In case you've forgotten based on how bad their season has gone, the Boston Red Sox did, in fact, win it all in 2013. Their title defense, however, has taken a turn for the worse with a 12-16 June, and they currently sit in last place in the AL East at 44-52.
How They Can Get Back into the Race
1) Reach Potential
Boston went into the season hoping to get solid, or at least capable, play from a pair of highly regarded rookies at two up-the-middle positions, but center fielder Jackie Bradley Jr. and shortstop Xander Bogaerts have been inconsistent and unreliable. The former has a .612 OPS, while the latter's is only slightly better at .669.
Bogaerts has been in a tailspin at the plate of late, as Scott Lauber of the Boston Herald notes:
Over [Bogaerts'] last 29 games, since June 8, he’s 11-for-107, a .103 average, that included an 0-for-25 drought. He has one extra-base hit — a solo homer June 13 against Indians closer Cody Allen — and an inconceivably dreadful .271 OPS.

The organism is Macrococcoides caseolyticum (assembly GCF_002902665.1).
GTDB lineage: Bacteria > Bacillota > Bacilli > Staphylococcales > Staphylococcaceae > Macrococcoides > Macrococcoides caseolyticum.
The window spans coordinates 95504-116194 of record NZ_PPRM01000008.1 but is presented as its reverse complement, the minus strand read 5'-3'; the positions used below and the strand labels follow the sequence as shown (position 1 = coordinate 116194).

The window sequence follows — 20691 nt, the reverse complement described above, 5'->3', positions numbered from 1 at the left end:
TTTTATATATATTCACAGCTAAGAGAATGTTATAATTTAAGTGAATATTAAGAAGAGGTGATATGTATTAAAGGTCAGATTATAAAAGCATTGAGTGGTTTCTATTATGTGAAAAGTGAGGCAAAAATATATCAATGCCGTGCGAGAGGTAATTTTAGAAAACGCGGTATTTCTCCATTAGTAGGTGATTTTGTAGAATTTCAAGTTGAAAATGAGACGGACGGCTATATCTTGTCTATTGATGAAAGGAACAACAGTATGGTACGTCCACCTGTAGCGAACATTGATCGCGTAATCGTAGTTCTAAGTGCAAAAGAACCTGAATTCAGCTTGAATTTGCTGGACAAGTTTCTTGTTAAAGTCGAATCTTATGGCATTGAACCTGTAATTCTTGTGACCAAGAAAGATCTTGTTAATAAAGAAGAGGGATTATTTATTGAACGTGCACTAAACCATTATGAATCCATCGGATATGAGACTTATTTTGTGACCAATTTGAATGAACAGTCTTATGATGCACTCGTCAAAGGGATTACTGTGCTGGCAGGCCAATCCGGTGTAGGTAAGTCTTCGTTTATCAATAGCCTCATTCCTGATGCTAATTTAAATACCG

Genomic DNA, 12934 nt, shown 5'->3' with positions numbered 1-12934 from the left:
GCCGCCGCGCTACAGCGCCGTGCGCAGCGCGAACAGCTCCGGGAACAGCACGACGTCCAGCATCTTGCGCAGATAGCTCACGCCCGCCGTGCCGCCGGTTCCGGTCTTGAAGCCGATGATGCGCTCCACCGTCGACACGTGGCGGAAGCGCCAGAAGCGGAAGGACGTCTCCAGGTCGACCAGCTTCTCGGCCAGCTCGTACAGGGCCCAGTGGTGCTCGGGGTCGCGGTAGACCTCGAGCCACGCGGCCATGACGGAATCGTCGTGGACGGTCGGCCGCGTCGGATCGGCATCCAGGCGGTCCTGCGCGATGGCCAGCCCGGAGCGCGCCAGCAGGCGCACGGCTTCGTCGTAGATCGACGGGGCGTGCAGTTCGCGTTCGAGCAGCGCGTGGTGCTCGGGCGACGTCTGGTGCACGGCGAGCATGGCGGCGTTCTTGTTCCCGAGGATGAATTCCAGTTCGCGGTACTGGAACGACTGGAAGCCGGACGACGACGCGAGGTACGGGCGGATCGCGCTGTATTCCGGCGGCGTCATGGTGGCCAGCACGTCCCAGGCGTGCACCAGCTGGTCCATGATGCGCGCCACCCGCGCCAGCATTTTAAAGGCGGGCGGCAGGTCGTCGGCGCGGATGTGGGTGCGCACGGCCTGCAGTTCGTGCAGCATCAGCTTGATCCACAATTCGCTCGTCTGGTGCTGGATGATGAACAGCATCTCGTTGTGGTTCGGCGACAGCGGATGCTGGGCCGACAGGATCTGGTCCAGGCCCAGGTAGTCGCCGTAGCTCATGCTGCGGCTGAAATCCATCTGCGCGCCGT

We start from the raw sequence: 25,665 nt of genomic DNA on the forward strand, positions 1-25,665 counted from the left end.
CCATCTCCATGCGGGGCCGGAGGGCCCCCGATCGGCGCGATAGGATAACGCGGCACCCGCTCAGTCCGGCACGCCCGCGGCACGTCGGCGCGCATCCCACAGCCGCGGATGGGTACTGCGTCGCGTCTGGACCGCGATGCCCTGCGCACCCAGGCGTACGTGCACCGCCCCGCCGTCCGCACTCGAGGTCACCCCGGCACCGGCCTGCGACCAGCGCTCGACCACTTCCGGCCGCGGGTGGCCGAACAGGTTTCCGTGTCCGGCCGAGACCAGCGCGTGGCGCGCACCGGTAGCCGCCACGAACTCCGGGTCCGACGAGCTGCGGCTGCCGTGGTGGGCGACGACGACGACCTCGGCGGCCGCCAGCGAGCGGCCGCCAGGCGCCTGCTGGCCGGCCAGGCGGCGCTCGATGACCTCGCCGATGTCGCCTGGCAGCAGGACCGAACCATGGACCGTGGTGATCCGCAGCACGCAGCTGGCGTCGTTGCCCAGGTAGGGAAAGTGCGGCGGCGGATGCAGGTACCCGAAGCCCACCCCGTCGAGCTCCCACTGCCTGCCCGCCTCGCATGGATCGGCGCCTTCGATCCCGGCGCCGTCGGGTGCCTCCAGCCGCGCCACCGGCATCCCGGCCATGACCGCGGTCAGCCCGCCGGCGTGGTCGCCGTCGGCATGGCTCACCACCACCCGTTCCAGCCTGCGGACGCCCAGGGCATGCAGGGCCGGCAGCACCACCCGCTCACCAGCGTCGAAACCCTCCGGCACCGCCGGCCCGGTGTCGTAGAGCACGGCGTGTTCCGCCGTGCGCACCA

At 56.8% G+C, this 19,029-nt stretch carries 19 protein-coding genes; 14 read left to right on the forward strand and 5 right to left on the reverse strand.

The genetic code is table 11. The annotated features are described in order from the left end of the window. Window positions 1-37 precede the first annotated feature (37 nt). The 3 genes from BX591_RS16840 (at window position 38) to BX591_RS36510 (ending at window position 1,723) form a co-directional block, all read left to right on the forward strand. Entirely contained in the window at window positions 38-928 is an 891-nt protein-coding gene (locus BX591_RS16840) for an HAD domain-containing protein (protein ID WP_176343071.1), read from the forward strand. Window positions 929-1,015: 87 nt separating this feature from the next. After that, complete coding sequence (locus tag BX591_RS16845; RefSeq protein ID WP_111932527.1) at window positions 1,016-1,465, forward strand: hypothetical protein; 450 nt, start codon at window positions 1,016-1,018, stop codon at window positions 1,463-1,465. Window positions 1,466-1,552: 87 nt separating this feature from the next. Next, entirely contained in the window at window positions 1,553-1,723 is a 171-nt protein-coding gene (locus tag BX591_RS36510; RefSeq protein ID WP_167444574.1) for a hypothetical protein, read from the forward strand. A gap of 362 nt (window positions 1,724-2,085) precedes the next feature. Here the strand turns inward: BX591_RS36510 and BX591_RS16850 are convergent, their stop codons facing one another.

Unless these two, particularly Bogaerts, can make some sort of impact now that they have more than half a season of fairly regular playing time under their belts, there's very little hope for the Red Sox when it comes to defending their crown.
2) Make Use of the Farm
Although Bradley and Bogaerts haven't quite worked out yet, that doesn't mean this club shouldn't turn to its pool of talented prospects for a spark or three.
With one of the best and deepest batches of youngsters in the sport, the Red Sox can shake things up on the mound by making use of right-handers like Rubby De La Rosa, Brandon Workman, Allen Webster and Anthony Ranaudo. On the position player side, third baseman/left fielder Garin Cecchini might get another shot to come up and do something positive, like outfielder Mookie Betts and catcher Christian Vazquez have recently.
3) Find Last Year's Offense
After leading the majors in runs last year—by a wide margin—Boston actually ranks second to last in the AL. Sure, the Sox lost Jacoby Ellsbury in free agency and have dealt with injuries to Shane Victorino and Mike Napoli, but that kind of drop-off is hard to believe.
Then again, those Opening Day rookies haven't worked out (duh), and stalwarts David Ortiz (.843 OPS down from .959) and Dustin Pedroia (.727 from .787) have been less productive than just about anyone could have imagined. Ideally, both sets of hitters would show something in the second half, but it may come down to the veterans having to pick up the slack for the still-finding-their-way first-year hitters.